MC: I taught like a principles of web design course, so nothing super intensive. It's like teaching how to make an anchor tag, how to bold texts. This was part of a BIS degree, a Business Information Systems Program. Right off the bat, the students coming in weren't designers, in some cases, weren't even really technically inclined, but they knew that they had to take this course in order to progress in their major fields.
MC: Sometimes they would come and just, they just didn't want to learn. Now, some of them I was able to kind of show them the passion that I have for design, and then that kind of trickled over into what they do with their, know at their points. But I'm curious, what have your students over the years taught you? Have they taught you anything like about yourself, or about your teaching style?
BJ: Over the years, you really self-reflect after every semester, or in this case, it was every quarter. What worked, what went well and what could be improved, and every semester, you had different sets of students, different personalities, different backgrounds. It's being able to stay in tune with each one of them, because everyday was different for them. They would come in ...
BJ: Again, I would teach eight o'clock classes, some course and it's knowing, okay, everyone is not on their best self at 8 AM, but it's okay.
BJ: Then as a professor coming in, I had to be all smiles and super energetic, because a class was running for two hours. It's coming in with that skill set of we can do this, let's make this fun. Yeah, and so it was just also building relationships, but also knowing that's just ... Somewhat being able to understand that a lot of the success sometimes tied into student somewhat life issues in a sense.
BJ: And I think at that young age, it's hard for students to separate the two, because some days they'll say, "You know what, I just don't feel like it."
BJ: Kind of going back to what you're saying is that they're just there and they have to, you take this class to move on to the next, and taking that and saying, "Okay, how can I make this work for you?" But again making sure that you still go through the course and you're not feeling it, but where can I cut you some slack, but I'm not telling them this, but where I can I cut you some slack. I know you want to push through because I'm taking your word for it.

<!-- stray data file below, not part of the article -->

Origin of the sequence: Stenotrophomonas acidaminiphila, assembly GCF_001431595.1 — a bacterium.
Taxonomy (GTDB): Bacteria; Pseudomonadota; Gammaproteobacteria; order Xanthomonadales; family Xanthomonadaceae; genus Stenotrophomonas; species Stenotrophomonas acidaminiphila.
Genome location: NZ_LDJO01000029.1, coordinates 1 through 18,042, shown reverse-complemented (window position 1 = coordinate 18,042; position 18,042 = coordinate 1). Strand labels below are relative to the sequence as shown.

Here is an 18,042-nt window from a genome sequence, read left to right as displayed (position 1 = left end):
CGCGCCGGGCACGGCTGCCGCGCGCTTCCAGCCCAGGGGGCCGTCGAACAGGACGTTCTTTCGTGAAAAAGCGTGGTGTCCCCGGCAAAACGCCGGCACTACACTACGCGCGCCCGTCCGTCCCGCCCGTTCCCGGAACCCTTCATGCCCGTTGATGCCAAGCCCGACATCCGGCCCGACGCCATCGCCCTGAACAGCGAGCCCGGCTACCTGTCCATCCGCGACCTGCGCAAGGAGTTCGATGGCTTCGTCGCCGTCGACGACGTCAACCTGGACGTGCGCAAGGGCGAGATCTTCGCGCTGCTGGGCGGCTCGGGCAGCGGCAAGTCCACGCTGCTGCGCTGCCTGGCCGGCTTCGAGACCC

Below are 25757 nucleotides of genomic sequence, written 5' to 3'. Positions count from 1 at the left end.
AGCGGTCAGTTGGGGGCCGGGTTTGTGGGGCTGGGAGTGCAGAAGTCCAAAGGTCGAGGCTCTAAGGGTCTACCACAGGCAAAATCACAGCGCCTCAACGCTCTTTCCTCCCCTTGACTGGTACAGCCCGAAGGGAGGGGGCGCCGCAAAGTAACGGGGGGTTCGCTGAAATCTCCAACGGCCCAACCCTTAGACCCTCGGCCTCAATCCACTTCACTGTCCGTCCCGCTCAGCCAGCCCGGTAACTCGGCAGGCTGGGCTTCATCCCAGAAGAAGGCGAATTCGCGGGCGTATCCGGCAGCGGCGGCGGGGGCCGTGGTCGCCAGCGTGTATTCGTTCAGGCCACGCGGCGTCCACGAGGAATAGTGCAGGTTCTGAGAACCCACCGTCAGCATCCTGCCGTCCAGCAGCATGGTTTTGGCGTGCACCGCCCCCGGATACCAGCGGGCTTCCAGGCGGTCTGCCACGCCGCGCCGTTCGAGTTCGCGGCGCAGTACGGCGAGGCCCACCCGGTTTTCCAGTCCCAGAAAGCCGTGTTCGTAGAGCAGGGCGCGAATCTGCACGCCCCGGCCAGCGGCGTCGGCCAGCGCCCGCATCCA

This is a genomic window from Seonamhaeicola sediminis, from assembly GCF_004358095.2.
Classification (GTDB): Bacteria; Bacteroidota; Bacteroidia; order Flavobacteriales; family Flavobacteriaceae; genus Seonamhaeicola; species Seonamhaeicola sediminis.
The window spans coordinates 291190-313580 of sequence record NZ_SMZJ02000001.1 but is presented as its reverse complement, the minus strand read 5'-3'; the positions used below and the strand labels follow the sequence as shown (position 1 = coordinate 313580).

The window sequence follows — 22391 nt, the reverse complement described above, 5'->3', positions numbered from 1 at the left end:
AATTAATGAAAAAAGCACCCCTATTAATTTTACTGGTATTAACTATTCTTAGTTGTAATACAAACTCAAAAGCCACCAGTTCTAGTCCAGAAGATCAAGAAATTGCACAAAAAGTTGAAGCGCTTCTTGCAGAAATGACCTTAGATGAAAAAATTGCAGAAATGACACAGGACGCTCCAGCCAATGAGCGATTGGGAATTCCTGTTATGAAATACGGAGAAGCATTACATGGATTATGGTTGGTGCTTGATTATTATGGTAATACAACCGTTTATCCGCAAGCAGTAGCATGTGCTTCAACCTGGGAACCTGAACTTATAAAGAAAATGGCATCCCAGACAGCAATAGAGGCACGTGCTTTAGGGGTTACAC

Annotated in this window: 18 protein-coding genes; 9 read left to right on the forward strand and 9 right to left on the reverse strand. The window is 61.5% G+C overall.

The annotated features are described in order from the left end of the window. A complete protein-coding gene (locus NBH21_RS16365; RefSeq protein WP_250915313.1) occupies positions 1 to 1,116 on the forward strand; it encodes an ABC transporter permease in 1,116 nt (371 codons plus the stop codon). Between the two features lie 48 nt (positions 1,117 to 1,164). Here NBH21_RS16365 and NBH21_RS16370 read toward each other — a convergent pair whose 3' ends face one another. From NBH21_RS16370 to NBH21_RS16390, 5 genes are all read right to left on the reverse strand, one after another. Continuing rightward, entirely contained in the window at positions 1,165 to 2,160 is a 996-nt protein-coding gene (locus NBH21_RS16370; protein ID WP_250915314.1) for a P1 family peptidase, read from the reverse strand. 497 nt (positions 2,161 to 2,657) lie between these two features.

BJ: It's almost as if you're kind of throwing them that trust, and then them coming back and saying, "Okay, you gave me that extra time, that one time, or that one week things were just not right, but I pulled through, and you helped me through it." Learning lessons would be for one, I'm a very, very patient person, but again, the times when that patience really runs thin, and you kind of just step back and be like, "Okay, why am I doing this? Right, what am I teaching in the first place?"
BJ: It's being able to better the lives of people coming in, being able to just impart words of wisdom, because some of the students coming in, you need to be a parent, you need to be an aunt, you need to be a mum, you need to be a teacher. It's like teaching the whole person and it's hard to somewhat ... I did it at the very beginning when I first started, and I said, "No, I'm only here teach, and if you don't have what I need you to have, then next person."
BJ: But it wasn't working, it wasn't working. I found that you had to build relationships and some of those times, you had to cut some slack. 'Cause then they knew, okay, this particular professor cares for me. But they knew it the way they wanted to know it, that if she's not giving me extra time for this project, she doesn't care for me.
BJ: From a professor's standpoint, we're like, oh my gosh, but we can't do that, we have to uphold these standards. We have been looked at by our bosses and deans that no, you have to set the standard. Kind of balancing those two was sometimes really, really different, because at the end of the day, some students didn't understand that. You kind of had to pull back and say, "Okay, let me work on them one on one, and see if that would help them, you know, just grow into themselves."
BJ: It's interesting, because then you saw their work improve over time, and then towards the end of like their very last semester, you like look them, I'm like, oh, my gosh, they're all grown up. It was something taught, and you look different. It's amazing, just the growth was amazing.
MC: I think teaching helped me become like a more empathetic designer. The reason that I say that is because oftentimes when particularly if you're dealing with clients, even if you're dealing with stakeholders or coworkers, you sort of have to approach them in that same way. You kind of have to go to where they are sometimes. I know particularly with clients, there's a lot of education that has to go on, because unless they've hired a designer before or they've worked on a creative project before, they really don't know where to start.